After rash of antisemitic remarks, San Francisco supes limit remote public comment

The San Francisco Board of Supervisors, with an 8-3 vote Tuesday, ended remote public comment at meetings of the board and its committees with some exceptions.   

The rule change was initiated by board president Aaron Peskin after a stream of racist and antisemitic callers interrupted the supervisors' meeting Sept. 26. 

It was part of a wave of hate speech heard in public meetings around the region, as reported by the Anti-Defamation League's Center on Extremism, which tracks such incidents.  

Phone-in public comment was initiated during the COVID-19 pandemic as a remedy for continuing the work of government during the citywide lockdown. 

On Monday, Peskin brought the change through the board's rules committee, where it was approved unanimously by Supervisors Matt Dorsey, Shamann Walton and Ahsha Safai.  

Seniors and people with disabilities can still use the phone-in comment option under the changes approved Tuesday.

The measure was opposed by Supervisors Dean Preston, Joel Engardio and Myrna Melgar, who asked that alternatives be used, such as a time delay from when the call is given to when it is broadcast.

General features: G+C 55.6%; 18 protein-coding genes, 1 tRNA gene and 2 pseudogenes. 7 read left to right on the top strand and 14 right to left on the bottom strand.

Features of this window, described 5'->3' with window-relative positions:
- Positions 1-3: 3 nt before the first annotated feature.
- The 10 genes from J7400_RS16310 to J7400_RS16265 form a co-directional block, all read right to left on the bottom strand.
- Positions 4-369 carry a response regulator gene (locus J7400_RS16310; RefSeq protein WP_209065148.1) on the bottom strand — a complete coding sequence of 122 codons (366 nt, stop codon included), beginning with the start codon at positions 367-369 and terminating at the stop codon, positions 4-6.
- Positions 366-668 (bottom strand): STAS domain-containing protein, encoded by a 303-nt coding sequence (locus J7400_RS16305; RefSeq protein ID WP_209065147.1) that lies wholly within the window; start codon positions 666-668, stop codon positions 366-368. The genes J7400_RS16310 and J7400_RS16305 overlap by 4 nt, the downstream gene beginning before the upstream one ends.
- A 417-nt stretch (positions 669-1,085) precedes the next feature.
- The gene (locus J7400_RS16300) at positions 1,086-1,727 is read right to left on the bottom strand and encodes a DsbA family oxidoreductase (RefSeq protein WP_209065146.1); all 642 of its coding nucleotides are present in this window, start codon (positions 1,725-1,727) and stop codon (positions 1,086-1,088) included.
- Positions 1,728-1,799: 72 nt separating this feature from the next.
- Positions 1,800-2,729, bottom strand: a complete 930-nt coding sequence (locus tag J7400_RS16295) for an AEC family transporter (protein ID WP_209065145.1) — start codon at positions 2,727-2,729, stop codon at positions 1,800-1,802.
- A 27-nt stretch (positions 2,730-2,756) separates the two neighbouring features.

"I hope that we can find a way to strike a balance," said Melgar. "The Board of Supervisors, we are arguably the most forward-facing public entity in the city and county of San Francisco."   

Walton, who supported the rule change, reiterated that the rule change will not end public comment completely.  

 "I just really want to be clear that this will not have a negative effect on people with disabilities and will not have a negative effect on seniors," Walton said.   "It's not just about the racist and demonizing comments that people make when they call in, but for me, it's also about the fact that I don't want to represent people from Florida or Texas or their opinions here in the Board of Supervisors. And people have taken advantage of that through remote public comment."